California's unfair competition law (Business and Professions Code Section 17200 et seq.) defines “unfair competition” to mean and include “any unlawful, unfair or fraudulent business act or practice.” See Kasky v. Nike, Inc., 27 Cal. 4th 939, 949, 119 Cal. Rptr. 2d 296 (2002). By defining unfair competition to include any unlawful business act or practice, “the UCL permits violations of other laws to be treated as unfair competition that is independently actionable.” In essence, an action based on the UCL to redress an unlawful business practice “borrows” violations from other laws and treats these violations, when committed pursuant to business activity, as unlawful practices independently actionable under Section 17200 and subject to the distinct remedies provided there under. See Stop Youth Addiction, Inc. v. Lucky Stores, Inc., 17 Cal. 4th 553, 566-67, 71 Cal. Rptr. 2d 731 (1998).
There is no single definition for the phrase "unfair business practices." It is an evolving concept reflecting the ingenuity of unscrupulous business persons in concocting new schemes to gain advantage at someone else's expense. The existence of an unfair business practice is a question of fact determined in light of all the circumstances surrounding a case. See People ex rel. Bill Lockyer v. Fremont Life Ins. Co., 104 Cal.App.4th 508, 128 Cal.Rptr.2d 463, Cal.App. 2 Dist.,2002.
Sperry & Hutchinson, supra, 405 U.S. 233, 92 S.Ct. 898, 31 L.Ed.2d 170, describes the test for fairness as one developed by the Federal Trade Commission to determine “whether a practice that is neither in violation of the antitrust laws nor deceptive is nonetheless unfair.” The test as stated by the court is as follows: “ ‘(1) whether the practice, without necessarily having been previously considered unlawful, offends public policy as it has been established by statutes, the common law, or otherwise-whether, in other words, it is within at least the penumbra of some common-law, statutory, or other established concept of unfairness; (2) whether it is immoral, unethical, oppressive, or unscrupulous; (3) whether it causes substantial injury to consumers (or competitors or other businessmen).’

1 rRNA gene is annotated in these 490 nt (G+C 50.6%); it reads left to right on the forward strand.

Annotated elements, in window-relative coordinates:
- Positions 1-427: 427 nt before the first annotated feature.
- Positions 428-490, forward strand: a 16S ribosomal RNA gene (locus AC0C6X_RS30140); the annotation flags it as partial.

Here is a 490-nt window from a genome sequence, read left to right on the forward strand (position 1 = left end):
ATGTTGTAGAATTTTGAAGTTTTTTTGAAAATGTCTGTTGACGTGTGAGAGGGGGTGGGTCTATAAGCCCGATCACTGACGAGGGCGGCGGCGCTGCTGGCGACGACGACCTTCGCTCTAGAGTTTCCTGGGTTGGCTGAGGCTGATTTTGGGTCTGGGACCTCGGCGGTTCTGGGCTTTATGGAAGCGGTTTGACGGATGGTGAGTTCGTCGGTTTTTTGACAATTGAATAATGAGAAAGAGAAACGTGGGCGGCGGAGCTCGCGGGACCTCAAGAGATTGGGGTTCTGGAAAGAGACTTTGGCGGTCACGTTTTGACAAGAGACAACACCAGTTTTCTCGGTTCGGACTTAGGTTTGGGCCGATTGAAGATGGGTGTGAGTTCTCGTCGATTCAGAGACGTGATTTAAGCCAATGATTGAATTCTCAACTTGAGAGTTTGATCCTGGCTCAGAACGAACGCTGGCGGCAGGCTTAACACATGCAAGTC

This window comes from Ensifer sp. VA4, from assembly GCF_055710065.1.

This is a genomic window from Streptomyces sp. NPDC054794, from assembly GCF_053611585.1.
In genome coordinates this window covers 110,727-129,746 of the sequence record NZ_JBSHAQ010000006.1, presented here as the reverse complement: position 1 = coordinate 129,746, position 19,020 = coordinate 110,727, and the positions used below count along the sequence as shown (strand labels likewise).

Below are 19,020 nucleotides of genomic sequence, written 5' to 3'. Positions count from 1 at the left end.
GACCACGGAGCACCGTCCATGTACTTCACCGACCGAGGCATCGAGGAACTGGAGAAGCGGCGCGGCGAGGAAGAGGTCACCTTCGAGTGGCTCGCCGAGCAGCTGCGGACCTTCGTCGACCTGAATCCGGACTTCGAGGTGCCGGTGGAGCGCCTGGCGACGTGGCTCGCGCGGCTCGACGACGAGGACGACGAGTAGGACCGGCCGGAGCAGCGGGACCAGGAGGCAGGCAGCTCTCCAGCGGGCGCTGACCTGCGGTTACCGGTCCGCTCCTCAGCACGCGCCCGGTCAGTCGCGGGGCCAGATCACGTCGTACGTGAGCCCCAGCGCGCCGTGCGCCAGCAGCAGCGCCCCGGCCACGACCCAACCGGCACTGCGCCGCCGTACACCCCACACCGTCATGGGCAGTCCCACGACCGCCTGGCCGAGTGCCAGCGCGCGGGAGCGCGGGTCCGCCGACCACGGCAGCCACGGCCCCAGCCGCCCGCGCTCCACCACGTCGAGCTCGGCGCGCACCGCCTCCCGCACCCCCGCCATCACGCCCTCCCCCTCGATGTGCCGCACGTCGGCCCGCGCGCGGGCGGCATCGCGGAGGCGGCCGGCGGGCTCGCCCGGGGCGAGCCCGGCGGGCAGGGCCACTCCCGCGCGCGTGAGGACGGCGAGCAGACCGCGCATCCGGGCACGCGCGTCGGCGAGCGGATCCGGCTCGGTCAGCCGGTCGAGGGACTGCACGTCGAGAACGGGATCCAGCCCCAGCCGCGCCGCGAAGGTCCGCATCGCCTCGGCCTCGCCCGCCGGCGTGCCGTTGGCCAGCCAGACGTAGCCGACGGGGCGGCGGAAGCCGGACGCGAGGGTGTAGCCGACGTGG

It is not necessary that all three components of this standard be satisfied; a practice may be unfair because of the degree to which it meets one of these criteria, or because to a lesser extent it meets all three. Expert testimony may be used to prove that business conduct is unfair. The court must determine on a case-by-case basis whether the alleged conduct is unethical, oppressive, or unscrupulous, or whether it was an appropriate exercise of good business judgment. This is a balancing test, whereby the fact finder weighs the utility of the offending party's conduct against the gravity of harm to the injured party or the public at large.
(5) Violation of California Consumer Legal remedies Act (Cal Civ. Code Section 1770 et seq.)
California's Consumers Legal Remedies Act (CLRA) establishes a nonexclusive statutory remedy for unfair methods of competition and unfair or deceptive acts or practices undertaken by any person in a transaction intended to result or which results in the SALE OR LEASE OF GOODS OR SERVICES to any consumer. See Gonzalez v. Proctor and Gamble Co., S.D.Cal.2007, 247 F.R.D. 616.
Purpose of California Consumers Legal Remedies Act (CLRA) is to attempt to alleviate social and economic problems stemming from deceptive business practices. See America Online, Inc. v. Superior Court (App. 1 Dist. 2001) 108 Cal.Rptr.2d 699.
I. Loan transactions are “goods or services” under the Act.
California Civil Code section 1754 provides that the CLRA "shall not apply to any transaction which provides for the construction, sale, or construction and sale of an entire residence or ... for the sale of a lot or parcel of real property, including any site preparation incidental to such sale." However, this provision bars application of the CLRA only to transactions for the sale or construction of real property; it does not also exclude financial services related to such transactions.
Cases in support of this proposition include:
- Jefferson v. Chase Home Finance LLC, No. C06-6510, 2007 WL 1302984 (N.D.Cal. May 3, 2007) (concluding that the loan transactions between a mortgage finance company and the plaintiff involved "more than the provision of a loan; they also include the financial services of managing the loan.")